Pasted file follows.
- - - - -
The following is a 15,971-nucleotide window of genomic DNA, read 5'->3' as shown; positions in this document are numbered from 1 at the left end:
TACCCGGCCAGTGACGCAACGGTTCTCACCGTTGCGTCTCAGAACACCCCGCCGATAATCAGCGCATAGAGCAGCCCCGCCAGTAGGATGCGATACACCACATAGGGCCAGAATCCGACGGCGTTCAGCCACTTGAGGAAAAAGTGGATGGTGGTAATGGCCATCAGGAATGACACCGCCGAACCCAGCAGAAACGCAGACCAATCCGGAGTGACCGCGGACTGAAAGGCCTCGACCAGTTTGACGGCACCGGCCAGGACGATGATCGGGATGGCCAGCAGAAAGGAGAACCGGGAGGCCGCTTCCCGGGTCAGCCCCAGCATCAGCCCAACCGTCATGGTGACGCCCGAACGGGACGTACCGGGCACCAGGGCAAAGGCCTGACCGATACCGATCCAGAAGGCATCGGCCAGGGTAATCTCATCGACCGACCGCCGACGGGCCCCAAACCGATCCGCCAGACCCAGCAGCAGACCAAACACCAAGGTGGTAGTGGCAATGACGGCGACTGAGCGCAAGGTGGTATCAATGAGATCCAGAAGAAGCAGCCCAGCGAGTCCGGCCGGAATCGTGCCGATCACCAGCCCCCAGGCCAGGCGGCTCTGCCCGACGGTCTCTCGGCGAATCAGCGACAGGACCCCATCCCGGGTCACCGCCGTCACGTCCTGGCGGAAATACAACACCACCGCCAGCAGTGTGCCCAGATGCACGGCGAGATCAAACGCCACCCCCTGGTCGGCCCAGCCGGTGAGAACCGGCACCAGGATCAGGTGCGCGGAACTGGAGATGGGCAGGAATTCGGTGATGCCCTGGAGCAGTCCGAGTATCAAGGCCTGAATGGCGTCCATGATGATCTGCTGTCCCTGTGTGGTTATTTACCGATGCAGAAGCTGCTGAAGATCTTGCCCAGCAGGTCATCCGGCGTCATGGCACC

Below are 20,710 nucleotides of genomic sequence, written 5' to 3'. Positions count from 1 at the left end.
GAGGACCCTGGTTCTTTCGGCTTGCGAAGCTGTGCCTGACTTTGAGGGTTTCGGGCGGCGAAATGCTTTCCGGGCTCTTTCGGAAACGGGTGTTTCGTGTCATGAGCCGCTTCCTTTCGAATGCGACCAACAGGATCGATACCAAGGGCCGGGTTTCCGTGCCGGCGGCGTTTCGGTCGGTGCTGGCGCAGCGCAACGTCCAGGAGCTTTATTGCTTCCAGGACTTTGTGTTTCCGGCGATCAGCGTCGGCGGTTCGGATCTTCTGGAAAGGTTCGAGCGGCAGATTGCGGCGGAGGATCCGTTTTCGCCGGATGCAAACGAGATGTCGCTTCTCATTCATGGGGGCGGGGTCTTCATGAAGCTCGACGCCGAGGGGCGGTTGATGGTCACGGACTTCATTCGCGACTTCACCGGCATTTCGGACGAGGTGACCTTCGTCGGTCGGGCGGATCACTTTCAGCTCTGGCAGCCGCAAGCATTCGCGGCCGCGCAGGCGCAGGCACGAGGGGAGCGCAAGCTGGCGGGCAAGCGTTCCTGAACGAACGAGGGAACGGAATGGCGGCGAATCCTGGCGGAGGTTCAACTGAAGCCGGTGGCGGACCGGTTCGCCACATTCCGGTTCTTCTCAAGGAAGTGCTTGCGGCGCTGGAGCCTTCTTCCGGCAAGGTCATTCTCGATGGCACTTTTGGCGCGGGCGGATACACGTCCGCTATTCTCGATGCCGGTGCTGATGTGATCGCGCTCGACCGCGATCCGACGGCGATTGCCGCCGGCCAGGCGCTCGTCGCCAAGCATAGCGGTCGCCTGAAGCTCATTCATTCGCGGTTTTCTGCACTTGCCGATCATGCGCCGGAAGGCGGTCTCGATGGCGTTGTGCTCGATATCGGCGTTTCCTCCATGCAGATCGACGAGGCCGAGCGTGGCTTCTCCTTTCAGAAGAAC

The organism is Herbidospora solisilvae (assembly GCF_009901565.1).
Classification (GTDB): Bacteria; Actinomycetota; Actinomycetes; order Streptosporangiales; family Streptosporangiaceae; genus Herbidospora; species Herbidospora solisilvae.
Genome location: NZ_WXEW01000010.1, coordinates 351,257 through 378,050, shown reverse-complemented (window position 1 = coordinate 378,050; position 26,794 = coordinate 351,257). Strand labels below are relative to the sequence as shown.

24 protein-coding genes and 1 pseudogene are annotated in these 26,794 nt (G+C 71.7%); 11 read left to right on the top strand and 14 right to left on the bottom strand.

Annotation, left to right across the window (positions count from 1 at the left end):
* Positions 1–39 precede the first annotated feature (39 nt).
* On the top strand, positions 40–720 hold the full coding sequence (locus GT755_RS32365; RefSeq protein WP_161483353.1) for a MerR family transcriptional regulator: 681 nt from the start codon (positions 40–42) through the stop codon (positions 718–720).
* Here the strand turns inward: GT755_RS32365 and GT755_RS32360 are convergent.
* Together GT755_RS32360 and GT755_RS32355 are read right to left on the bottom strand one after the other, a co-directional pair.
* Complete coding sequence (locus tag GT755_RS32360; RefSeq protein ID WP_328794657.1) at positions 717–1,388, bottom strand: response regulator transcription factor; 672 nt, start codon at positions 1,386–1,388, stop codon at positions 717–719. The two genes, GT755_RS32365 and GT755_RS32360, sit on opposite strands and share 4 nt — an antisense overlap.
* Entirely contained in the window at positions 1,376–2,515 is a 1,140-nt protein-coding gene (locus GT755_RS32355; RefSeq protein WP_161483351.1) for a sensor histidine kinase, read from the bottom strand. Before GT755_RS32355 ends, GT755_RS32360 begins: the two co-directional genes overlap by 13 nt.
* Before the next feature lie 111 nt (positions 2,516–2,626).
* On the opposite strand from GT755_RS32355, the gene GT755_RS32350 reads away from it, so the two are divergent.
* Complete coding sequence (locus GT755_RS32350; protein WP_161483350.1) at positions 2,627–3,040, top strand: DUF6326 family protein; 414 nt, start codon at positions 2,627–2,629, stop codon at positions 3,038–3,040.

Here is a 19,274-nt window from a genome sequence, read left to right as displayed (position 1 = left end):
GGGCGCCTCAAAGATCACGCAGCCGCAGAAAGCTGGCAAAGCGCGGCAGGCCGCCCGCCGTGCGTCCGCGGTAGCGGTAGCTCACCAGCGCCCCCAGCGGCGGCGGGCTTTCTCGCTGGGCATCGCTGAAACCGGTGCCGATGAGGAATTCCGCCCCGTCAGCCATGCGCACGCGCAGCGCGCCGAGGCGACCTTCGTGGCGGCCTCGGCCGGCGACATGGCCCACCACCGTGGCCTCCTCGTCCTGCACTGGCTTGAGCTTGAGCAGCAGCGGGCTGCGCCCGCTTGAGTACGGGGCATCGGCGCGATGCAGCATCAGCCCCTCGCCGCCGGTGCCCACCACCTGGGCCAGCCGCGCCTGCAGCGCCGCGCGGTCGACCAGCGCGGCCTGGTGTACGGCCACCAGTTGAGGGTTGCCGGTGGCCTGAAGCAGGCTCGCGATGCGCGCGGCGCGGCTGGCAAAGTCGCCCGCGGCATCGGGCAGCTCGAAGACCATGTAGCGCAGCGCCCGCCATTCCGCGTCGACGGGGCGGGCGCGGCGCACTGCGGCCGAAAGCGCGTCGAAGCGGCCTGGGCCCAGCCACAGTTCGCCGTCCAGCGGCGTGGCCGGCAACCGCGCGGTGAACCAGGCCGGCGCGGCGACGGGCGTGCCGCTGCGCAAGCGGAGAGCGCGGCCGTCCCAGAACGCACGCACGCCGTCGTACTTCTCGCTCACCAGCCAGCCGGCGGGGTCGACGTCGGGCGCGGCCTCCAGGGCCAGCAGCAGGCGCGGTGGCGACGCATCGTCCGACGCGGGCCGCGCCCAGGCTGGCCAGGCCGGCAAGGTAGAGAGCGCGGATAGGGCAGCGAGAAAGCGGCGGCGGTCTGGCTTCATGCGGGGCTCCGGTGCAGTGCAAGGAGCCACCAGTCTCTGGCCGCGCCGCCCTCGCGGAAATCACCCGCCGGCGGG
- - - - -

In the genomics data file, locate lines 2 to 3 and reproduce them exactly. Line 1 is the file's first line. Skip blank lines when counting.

TACCCGGCCAGTGACGCAACGGTTCTCACCGTTGCGTCTCAGAACACCCCGCCGATAATCAGCGCATAGAGCAGCCCCGCCAGTAGGATGCGATACACCACATAGGGCCAGAATCCGACGGCGTTCAGCCACTTGAGGAAAAAGTGGATGGTGGTAATGGCCATCAGGAATGACACCGCCGAACCCAGCAGAAACGCAGACCAATCCGGAGTGACCGCGGACTGAAAGGCCTCGACCAGTTTGACGGCACCGGCCAGGACGATGATCGGGATGGCCAGCAGAAAGGAGAACCGGGAGGCCGCTTCCCGGGTCAGCCCCAGCATCAGCCCAACCGTCATGGTGACGCCCGAACGGGACGTACCGGGCACCAGGGCAAAGGCCTGACCGATACCGATCCAGAAGGCATCGGCCAGGGTAATCTCATCGACCGACCGCCGACGGGCCCCAAACCGATCCGCCAGACCCAGCAGCAGACCAAACACCAAGGTGGTAGTGGCAATGACGGCGACTGAGCGCAAGGTGGTATCAATGAGATCCAGAAGAAGCAGCCCAGCGAGTCCGGCCGGAATCGTGCCGATCACCAGCCCCCAGGCCAGGCGGCTCTGCCCGACGGTCTCTCGGCGAATCAGCGACAGGACCCCATCCCGGGTCACCGCCGTCACGTCCTGGCGGAAATACAACACCACCGCCAGCAGTGTGCCCAGATGCACGGCGAGATCAAACGCCACCCCCTGGTCGGCCCAGCCGGTGAGAACCGGCACCAGGATCAGGTGCGCGGAACTGGAGATGGGCAGGAATTCGGTGATGCCCTGGAGCAGTCCGAGTATCAAGGCCTGAATGGCGTCCATGATGATCTGCTGTCCCTGTGTGGTTATTTACCGATGCAGAAGCTGCTGAAGATCTTGCCCAGCAGGTCATCCGGCGTCATGGCACC

Below are 20,710 nucleotides of genomic sequence, written 5' to 3'. Positions count from 1 at the left end.